Yes. I returned from my New Year's visit to Paris six weeks ago. Six. To explain why I was unable -- despite my very best intentions, I assure you -- to post anything more than this slim list at this late date would be to bore you endlessly.
And that I could not bear to do. And so I offer the following. (It's a crappy medium, I grant you, but it is not as if I didn't take a moment to reflect on its contents. Items that came close but in the end did not make the top 10 include the Vodka Negroni at the Hotel Meurice; the ease of hailing a taxi in the rue Maubeuge; the Maximilien Tapestries at the Louvre; the 68 bus; the smoked salmon from l'Épicerie d'Olivier Pitou; the Église d'Auteuil metro stop.)
10. Les toilettes, Musée Baccarat. I still have not recovered fully from the demise of the beautiful green marble powder room at I. Magnin in downtown San Francisco. But this place makes my loss easier to bear. Even though I can never recall where the paper towel dispenser is.
9. Making grown-up choices. Is my love for La Pagode strong enough to endure a screening of "Australia"? This was the question. The answer was no.
8. 30 ans ou La Vie En Rose. The Raoul Dufy retrospective at the Musée de l'art Moderne was exhaustive and exhausting. Hundreds of paintings, yards and yards of fabric, and la Fée électrique that made me feel as if I were in the bottom of a Fauvist Grand Canyon. Despite such a riotous excess of color and image, it was this particular painting (which at first glance I could have taken for something by Matisse), that stuck in my head for weeks afterward. It is perhaps one of the most edible shades of pink ever.
7. Le croquant praliné. Yay for nuts, for butter, and for sugar. This dessert is best enjoyed slowly, with your hands as well as your spoon (how else to break up the wafery tuile and dip it in the praliné?). Some day this item will disappear from the menu of Willi's Wine Bar and thusly the face of the earth (much like all that green marble at I. Magnin) and I will be very sad.
6. Un anti-cyclone sibérien. This, apparently, is the meteorological phenomenon to which we are to attribute the glacial cold -- and snow -- in Paris during the first week of 2009. I admit that it was with a somewhat resentful heart each morning that I put on my puffy coat, leaving my sleeker, "pretty" one hanging in the closet. Cold and crappy though it was, it only served to underscore basic quality of winter beauty, i.e., how very tenuous and likely to rupture at any moment it can feel. I am thinking of the ultra-violet pre-dawn skies, and those twilight hours -- coming on just barely after four in the afternoon, it seems -- where the bare bones of the trees set off perfectly the fragile sky which seems on the brink of disappearing before it turns deep blue. It makes me think that there isn't any better place on earth than this particular city to be just a little bit lonesome, and not unhappy to be so.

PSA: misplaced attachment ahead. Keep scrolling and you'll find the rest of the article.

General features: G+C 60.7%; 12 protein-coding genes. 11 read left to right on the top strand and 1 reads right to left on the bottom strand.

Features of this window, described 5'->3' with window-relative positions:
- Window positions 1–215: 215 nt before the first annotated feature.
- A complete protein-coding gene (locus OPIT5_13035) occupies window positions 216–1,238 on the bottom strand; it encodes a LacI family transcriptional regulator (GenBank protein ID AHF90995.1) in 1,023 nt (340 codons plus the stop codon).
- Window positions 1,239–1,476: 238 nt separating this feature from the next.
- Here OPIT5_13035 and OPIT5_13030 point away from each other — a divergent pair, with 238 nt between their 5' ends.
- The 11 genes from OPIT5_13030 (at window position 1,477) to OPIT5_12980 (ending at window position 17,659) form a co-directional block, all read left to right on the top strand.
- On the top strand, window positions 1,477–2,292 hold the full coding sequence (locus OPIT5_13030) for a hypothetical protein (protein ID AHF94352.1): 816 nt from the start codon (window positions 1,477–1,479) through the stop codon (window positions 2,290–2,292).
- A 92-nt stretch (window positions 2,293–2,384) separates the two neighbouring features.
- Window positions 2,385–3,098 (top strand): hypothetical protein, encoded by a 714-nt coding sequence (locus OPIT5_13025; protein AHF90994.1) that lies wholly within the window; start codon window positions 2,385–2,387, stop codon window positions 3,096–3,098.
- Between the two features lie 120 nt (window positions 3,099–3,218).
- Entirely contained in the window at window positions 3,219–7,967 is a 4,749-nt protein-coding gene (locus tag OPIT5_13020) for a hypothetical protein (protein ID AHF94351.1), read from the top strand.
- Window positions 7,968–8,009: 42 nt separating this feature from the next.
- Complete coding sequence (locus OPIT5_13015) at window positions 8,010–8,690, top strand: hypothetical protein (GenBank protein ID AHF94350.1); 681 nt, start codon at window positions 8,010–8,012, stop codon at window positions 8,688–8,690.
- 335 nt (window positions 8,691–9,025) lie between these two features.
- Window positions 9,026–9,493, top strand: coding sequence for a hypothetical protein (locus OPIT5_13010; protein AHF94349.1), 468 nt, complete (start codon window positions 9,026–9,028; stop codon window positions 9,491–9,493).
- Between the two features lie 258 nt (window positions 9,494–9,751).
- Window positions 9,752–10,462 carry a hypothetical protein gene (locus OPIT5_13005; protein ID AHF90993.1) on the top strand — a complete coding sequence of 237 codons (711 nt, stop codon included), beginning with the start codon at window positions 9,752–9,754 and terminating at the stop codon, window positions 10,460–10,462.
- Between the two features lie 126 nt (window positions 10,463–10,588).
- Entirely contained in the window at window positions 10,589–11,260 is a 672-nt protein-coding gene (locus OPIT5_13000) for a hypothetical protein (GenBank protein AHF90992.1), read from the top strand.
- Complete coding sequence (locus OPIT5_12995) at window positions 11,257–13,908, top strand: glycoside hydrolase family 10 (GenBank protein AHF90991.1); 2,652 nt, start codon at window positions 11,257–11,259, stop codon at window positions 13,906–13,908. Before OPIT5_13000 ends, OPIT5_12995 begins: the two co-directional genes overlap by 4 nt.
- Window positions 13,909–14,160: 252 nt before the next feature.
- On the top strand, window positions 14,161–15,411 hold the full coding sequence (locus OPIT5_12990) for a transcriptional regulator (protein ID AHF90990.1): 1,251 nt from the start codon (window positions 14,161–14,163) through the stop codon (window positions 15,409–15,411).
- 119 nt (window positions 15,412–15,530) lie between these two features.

5. Monoprix. On the way to just about everywhere, and so damned handy. I have the receipts to prove it.
4. Sous l'empire des crinolines. Everything exquisite and Second Empire at the Musée Galliera, aka le Musée de la Mode. Beyond the ball gowns, lace parures, and the satin slippers worn by the Empress Eugénie (such little feet she had), however, were to be found in a glass case a few carnets de bal. Dance cards. How do I even describe this? Imagine what looks from the back to be a silver long-handled mirror, small enough to fit into the palm of your hand. Now imagine how upon closer inspection it reveals itself to be a fan, and when opened you can write on the mirror-shaped pages with the tiny silver pencil that accompanies it.
3. Mistinguett, Madonna, et moi. I have been a fan since the first time I saw the video for her eighties superhit on French TV, but with this, her one-woman/one-accordion show, Caroline Loeb has become one of my favorite Frenchwomen of all time. Long may she reign.
2. Inflection. Sometime between 9:30 and 10:30, nearly every morning of my visit -- I think I may have skipped New Year's Day -- I walked through the gardens of the Palais Royal to enjoy my café crème at the counter of the Nemours café overlooking the Place Colette. The evidence of my having become a regular was not to be found in my having shown up every day for 10 days, but in the changes in the "Bonjour, Madame" with which I was welcomed. The inflection morphed over the course of the week, to the extent that on my last day, it sounded very nearly as if I were being greeted by my first name.
1. Friends. I love Paris, of course, but the truth is that the city itself is blind to me. It is ignorant of my coming and going. It keeps my secrets out of deafness, not loyalty. Its indifference to me is part of the terms of engagement.
Not so with friends. I exist fully in Paris because of them. Otherwise I'd be just another pair of boots scuffling along a winter sidewalk. When I come back they say, "Welcome home," and they want to know where I have been and what I have been doing.
And they ask when I will be coming back again, and to stay. It is a question I can only answer with a question. "Soon?"